Ununbium: New 112th Element Added to Periodic Table
Ununbium, element 112, has recently been added to the periodic table, thanks to the efforts of Sigurd Hofmann at the Centre for Heavy Ion Research in Darmstadt, Germany. The "super-heavy" element took over a decade to be formally recognized, due to its unstable nature.
Super-heavy elements are categorized as such for the vast number of protons and neutrons contributing to their high masses. They are difficult to isolate and identify due to their extremely high rates of decay; unumbium decays within several milliseconds of being formed.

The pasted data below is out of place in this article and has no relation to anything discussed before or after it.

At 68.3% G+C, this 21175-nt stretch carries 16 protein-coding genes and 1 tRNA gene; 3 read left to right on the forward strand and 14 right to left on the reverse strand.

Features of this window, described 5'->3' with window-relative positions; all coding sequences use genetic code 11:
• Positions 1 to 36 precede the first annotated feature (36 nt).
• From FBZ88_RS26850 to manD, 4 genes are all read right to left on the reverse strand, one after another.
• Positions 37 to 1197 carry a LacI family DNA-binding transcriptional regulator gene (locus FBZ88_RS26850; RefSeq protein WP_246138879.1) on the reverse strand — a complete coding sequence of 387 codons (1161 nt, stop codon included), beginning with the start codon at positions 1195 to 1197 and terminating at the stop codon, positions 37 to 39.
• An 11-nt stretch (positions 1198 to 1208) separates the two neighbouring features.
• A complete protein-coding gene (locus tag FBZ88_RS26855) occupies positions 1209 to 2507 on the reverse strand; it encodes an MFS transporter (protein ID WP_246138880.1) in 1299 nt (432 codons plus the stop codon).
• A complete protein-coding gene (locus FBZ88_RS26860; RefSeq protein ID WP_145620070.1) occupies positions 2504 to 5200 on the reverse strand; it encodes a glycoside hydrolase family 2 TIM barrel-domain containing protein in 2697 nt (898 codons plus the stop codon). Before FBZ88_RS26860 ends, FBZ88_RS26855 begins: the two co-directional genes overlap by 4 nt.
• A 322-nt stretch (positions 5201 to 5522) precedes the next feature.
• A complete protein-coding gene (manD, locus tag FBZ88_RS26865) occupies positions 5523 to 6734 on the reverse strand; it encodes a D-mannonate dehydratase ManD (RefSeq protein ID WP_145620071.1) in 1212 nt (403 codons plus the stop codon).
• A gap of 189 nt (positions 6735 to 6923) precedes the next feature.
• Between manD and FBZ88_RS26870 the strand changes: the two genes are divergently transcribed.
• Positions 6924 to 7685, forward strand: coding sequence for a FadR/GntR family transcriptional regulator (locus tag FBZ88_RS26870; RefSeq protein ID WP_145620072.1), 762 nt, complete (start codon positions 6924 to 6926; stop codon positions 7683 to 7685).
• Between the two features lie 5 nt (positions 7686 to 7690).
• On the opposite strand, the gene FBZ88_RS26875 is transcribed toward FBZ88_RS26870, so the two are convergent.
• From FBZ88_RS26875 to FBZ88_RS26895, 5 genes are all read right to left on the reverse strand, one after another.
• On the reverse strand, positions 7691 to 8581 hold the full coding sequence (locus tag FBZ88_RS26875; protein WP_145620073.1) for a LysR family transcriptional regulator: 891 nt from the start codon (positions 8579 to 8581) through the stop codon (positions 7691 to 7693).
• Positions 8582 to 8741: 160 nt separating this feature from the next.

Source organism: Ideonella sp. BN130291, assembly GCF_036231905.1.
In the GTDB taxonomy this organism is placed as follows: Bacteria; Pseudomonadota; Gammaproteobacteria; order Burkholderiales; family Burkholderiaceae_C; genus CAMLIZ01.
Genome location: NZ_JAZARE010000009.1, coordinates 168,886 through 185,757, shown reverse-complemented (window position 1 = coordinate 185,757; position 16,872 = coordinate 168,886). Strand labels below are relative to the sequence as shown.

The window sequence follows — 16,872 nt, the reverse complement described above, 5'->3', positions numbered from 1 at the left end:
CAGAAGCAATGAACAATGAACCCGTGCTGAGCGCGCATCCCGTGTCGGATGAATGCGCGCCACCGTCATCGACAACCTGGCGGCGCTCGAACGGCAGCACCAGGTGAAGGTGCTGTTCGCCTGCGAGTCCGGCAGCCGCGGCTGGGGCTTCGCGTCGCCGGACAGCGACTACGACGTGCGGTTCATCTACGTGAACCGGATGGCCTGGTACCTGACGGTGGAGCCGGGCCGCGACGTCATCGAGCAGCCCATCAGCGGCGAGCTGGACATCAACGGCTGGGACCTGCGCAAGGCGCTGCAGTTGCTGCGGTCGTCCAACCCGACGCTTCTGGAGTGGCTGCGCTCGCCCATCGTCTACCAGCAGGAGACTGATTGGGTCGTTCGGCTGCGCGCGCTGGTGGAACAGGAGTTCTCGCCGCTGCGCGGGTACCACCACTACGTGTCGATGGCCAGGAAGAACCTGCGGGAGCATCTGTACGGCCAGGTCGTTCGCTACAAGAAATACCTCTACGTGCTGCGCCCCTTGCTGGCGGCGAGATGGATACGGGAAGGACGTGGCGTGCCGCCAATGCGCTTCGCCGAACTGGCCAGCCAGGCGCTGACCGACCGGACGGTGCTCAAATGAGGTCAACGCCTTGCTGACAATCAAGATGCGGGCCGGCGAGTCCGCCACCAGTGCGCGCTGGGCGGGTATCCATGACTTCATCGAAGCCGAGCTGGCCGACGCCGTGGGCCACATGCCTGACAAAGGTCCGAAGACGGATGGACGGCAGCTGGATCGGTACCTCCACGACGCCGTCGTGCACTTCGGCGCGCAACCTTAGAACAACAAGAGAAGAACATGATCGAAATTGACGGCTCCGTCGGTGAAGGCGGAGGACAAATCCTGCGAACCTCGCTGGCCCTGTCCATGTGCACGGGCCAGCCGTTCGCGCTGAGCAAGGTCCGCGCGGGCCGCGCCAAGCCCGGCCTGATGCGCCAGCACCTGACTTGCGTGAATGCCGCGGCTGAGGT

Scientists measure energy released from the decaying element to discover the size of its nucleus.
To create element 112, Professor Hofmann's team used a 120m-long particle accelerator to fire a beam of charged zinc atoms (or zinc ions) at lead atoms. Nuclei of the two elements merged, or fused, to form the nucleus of the new element.
Only four atoms of ununbium have been observed in the world. Hoffman's team previously revealed elements 107 to 111, and are responsible for finding an official name for ununbium.
Ununbium is not the element's official name; the temporary moniker was given by IUPAC (International Union of Pure and Applied Chemistry) and comes from "ununbi", or "one one two" in Latin.